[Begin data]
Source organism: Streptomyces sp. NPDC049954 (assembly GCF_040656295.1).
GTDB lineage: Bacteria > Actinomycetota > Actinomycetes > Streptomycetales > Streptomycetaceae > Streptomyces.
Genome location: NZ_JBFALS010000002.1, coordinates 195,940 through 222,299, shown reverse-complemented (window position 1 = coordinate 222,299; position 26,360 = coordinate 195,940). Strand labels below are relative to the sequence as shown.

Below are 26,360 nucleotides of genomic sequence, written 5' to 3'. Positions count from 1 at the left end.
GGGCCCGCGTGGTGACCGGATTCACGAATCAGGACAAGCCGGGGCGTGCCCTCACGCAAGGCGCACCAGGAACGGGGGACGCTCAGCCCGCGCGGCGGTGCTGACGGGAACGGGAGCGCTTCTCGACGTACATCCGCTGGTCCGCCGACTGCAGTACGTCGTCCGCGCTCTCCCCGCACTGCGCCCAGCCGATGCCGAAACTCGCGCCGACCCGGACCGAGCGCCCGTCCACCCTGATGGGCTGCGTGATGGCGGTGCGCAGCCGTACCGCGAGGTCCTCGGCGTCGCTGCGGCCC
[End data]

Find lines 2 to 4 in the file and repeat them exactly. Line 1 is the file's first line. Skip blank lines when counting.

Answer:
GTDB lineage: Bacteria > Actinomycetota > Actinomycetes > Streptomycetales > Streptomycetaceae > Streptomyces.
Genome location: NZ_JBFALS010000002.1, coordinates 195,940 through 222,299, shown reverse-complemented (window position 1 = coordinate 222,299; position 26,360 = coordinate 195,940). Strand labels below are relative to the sequence as shown.

Below are 26,360 nucleotides of genomic sequence, written 5' to 3'. Positions count from 1 at the left end.